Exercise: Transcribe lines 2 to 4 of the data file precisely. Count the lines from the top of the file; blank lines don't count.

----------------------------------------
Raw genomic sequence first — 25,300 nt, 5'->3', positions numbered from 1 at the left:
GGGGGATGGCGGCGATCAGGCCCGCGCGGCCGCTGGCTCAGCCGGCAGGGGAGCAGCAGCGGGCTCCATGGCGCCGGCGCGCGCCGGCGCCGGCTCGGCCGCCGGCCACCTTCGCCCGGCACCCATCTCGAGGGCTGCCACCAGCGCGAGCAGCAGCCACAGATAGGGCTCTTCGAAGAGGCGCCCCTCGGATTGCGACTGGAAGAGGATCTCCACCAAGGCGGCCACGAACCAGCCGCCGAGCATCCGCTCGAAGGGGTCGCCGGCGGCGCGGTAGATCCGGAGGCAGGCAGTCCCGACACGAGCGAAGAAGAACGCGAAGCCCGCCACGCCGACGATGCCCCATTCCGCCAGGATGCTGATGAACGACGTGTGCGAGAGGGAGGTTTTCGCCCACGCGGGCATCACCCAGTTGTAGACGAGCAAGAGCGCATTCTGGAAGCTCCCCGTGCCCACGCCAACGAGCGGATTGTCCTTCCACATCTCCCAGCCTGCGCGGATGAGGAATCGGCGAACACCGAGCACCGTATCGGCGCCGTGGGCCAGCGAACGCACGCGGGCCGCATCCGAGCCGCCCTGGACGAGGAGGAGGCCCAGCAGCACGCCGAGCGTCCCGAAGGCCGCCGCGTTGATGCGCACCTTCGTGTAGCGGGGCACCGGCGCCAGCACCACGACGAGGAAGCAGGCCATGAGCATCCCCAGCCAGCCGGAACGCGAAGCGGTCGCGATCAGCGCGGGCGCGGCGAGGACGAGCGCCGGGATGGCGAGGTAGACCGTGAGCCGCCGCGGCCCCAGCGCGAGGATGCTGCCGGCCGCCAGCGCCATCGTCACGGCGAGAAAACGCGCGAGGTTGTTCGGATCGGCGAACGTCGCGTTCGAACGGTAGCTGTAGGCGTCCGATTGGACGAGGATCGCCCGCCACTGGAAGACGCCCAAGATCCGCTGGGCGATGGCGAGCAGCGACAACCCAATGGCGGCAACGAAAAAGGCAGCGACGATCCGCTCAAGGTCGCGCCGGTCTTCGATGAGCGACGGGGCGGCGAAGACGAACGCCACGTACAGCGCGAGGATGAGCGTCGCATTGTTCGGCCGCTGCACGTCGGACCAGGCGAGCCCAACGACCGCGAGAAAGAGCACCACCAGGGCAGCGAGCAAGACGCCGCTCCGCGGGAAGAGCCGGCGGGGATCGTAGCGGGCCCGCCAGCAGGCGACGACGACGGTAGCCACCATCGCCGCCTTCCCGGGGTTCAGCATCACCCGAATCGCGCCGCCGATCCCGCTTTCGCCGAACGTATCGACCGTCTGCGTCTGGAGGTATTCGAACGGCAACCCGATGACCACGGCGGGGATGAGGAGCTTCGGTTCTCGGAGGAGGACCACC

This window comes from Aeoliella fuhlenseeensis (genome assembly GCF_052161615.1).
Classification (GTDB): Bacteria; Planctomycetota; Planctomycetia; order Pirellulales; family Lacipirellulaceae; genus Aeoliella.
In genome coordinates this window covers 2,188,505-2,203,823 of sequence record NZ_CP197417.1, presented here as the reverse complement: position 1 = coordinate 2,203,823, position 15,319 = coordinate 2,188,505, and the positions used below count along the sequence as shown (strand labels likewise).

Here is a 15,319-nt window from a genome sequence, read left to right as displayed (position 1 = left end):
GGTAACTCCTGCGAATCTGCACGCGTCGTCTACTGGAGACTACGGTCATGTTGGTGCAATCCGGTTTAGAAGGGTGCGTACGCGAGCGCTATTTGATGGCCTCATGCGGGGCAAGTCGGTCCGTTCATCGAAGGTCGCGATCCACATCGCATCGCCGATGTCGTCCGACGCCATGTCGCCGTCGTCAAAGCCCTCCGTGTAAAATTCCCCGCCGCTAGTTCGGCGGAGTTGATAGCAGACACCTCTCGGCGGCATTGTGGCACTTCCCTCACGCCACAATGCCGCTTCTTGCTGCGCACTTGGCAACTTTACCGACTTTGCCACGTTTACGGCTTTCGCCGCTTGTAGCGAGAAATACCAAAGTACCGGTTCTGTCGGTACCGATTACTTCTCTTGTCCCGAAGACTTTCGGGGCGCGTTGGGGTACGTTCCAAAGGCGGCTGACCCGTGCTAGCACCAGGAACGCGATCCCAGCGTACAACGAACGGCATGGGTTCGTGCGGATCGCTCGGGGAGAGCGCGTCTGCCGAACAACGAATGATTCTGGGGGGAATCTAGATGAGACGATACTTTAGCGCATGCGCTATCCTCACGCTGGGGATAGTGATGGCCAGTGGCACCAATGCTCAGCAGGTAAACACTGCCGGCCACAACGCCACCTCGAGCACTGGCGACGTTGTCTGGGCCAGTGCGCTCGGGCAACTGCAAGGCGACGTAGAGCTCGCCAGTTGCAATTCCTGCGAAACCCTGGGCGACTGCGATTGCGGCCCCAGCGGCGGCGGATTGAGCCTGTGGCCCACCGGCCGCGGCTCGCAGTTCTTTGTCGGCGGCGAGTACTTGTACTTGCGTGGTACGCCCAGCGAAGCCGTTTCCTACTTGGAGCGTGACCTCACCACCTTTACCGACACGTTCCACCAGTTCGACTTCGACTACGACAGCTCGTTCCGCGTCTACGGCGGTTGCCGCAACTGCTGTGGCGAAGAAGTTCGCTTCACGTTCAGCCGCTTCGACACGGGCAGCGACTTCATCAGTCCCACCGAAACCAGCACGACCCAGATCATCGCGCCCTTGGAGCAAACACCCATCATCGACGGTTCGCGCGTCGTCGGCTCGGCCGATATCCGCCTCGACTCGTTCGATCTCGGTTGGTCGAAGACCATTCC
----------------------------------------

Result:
GGGGGATGGCGGCGATCAGGCCCGCGCGGCCGCTGGCTCAGCCGGCAGGGGAGCAGCAGCGGGCTCCATGGCGCCGGCGCGCGCCGGCGCCGGCTCGGCCGCCGGCCACCTTCGCCCGGCACCCATCTCGAGGGCTGCCACCAGCGCGAGCAGCAGCCACAGATAGGGCTCTTCGAAGAGGCGCCCCTCGGATTGCGACTGGAAGAGGATCTCCACCAAGGCGGCCACGAACCAGCCGCCGAGCATCCGCTCGAAGGGGTCGCCGGCGGCGCGGTAGATCCGGAGGCAGGCAGTCCCGACACGAGCGAAGAAGAACGCGAAGCCCGCCACGCCGACGATGCCCCATTCCGCCAGGATGCTGATGAACGACGTGTGCGAGAGGGAGGTTTTCGCCCACGCGGGCATCACCCAGTTGTAGACGAGCAAGAGCGCATTCTGGAAGCTCCCCGTGCCCACGCCAACGAGCGGATTGTCCTTCCACATCTCCCAGCCTGCGCGGATGAGGAATCGGCGAACACCGAGCACCGTATCGGCGCCGTGGGCCAGCGAACGCACGCGGGCCGCATCCGAGCCGCCCTGGACGAGGAGGAGGCCCAGCAGCACGCCGAGCGTCCCGAAGGCCGCCGCGTTGATGCGCACCTTCGTGTAGCGGGGCACCGGCGCCAGCACCACGACGAGGAAGCAGGCCATGAGCATCCCCAGCCAGCCGGAACGCGAAGCGGTCGCGATCAGCGCGGGCGCGGCGAGGACGAGCGCCGGGATGGCGAGGTAGACCGTGAGCCGCCGCGGCCCCAGCGCGAGGATGCTGCCGGCCGCCAGCGCCATCGTCACGGCGAGAAAACGCGCGAGGTTGTTCGGATCGGCGAACGTCGCGTTCGAACGGTAGCTGTAGGCGTCCGATTGGACGAGGATCGCCCGCCACTGGAAGACGCCCAAGATCCGCTGGGCGATGGCGAGCAGCGACAACCCAATGGCGGCAACGAAAAAGGCAGCGACGATCCGCTCAAGGTCGCGCCGGTCTTCGATGAGCGACGGGGCGGCGAAGACGAACGCCACGTACAGCGCGAGGATGAGCGTCGCATTGTTCGGCCGCTGCACGTCGGACCAGGCGAGCCCAACGACCGCGAGAAAGAGCACCACCAGGGCAGCGAGCAAGACGCCGCTCCGCGGGAAGAGCCGGCGGGGATCGTAGCGGGCCCGCCAGCAGGCGACGACGACGGTAGCCACCATCGCCGCCTTCCCGGGGTTCAGCATCACCCGAATCGCGCCGCCGATCCCGCTTTCGCCGAACGTATCGACCGTCTGCGTCTGGAGGTATTCGAACGGCAACCCGATGACCACGGCGGGGATGAGGAGCTTCGGTTCTCGGAGGAGGACCACC

This window comes from Aeoliella fuhlenseeensis (genome assembly GCF_052161615.1).
Classification (GTDB): Bacteria; Planctomycetota; Planctomycetia; order Pirellulales; family Lacipirellulaceae; genus Aeoliella.